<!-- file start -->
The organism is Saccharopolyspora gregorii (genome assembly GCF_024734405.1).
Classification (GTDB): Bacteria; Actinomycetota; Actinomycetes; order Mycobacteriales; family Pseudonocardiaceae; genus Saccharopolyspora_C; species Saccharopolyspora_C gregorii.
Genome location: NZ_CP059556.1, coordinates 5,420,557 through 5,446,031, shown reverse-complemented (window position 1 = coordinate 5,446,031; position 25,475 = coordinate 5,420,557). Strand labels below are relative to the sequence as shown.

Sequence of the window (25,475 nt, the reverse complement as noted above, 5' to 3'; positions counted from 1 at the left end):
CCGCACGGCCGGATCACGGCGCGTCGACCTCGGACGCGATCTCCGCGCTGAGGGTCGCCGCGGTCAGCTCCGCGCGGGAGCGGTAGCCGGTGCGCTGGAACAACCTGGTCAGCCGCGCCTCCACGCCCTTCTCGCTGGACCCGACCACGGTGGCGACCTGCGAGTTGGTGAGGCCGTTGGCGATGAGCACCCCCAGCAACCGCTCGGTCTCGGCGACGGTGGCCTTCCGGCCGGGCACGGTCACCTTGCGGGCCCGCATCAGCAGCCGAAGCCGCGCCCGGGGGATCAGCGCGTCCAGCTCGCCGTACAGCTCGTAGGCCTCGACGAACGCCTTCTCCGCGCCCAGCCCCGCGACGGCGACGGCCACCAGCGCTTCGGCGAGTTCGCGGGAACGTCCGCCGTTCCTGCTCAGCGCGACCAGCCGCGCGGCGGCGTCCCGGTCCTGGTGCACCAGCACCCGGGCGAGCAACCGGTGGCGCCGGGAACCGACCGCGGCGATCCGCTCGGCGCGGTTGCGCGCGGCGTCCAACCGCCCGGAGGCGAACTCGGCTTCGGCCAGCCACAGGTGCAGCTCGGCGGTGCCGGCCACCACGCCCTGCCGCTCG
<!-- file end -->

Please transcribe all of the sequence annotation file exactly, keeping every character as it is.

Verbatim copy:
The organism is Saccharopolyspora gregorii (genome assembly GCF_024734405.1).
Classification (GTDB): Bacteria; Actinomycetota; Actinomycetes; order Mycobacteriales; family Pseudonocardiaceae; genus Saccharopolyspora_C; species Saccharopolyspora_C gregorii.
Genome location: NZ_CP059556.1, coordinates 5,420,557 through 5,446,031, shown reverse-complemented (window position 1 = coordinate 5,446,031; position 25,475 = coordinate 5,420,557). Strand labels below are relative to the sequence as shown.

Sequence of the window (25,475 nt, the reverse complement as noted above, 5' to 3'; positions counted from 1 at the left end):
CCGCACGGCCGGATCACGGCGCGTCGACCTCGGACGCGATCTCCGCGCTGAGGGTCGCCGCGGTCAGCTCCGCGCGGGAGCGGTAGCCGGTGCGCTGGAACAACCTGGTCAGCCGCGCCTCCACGCCCTTCTCGCTGGACCCGACCACGGTGGCGACCTGCGAGTTGGTGAGGCCGTTGGCGATGAGCACCCCCAGCAACCGCTCGGTCTCGGCGACGGTGGCCTTCCGGCCGGGCACGGTCACCTTGCGGGCCCGCATCAGCAGCCGAAGCCGCGCCCGGGGGATCAGCGCGTCCAGCTCGCCGTACAGCTCGTAGGCCTCGACGAACGCCTTCTCCGCGCCCAGCCCCGCGACGGCGACGGCCACCAGCGCTTCGGCGAGTTCGCGGGAACGTCCGCCGTTCCTGCTCAGCGCGACCAGCCGCGCGGCGGCGTCCCGGTCCTGGTGCACCAGCACCCGGGCGAGCAACCGGTGGCGCCGGGAACCGACCGCGGCGATCCGCTCGGCGCGGTTGCGCGCGGCGTCCAACCGCCCGGAGGCGAACTCGGCTTCGGCCAGCCACAGGTGCAGCTCGGCGGTGCCGGCCACCACGCCCTGCCGCTCG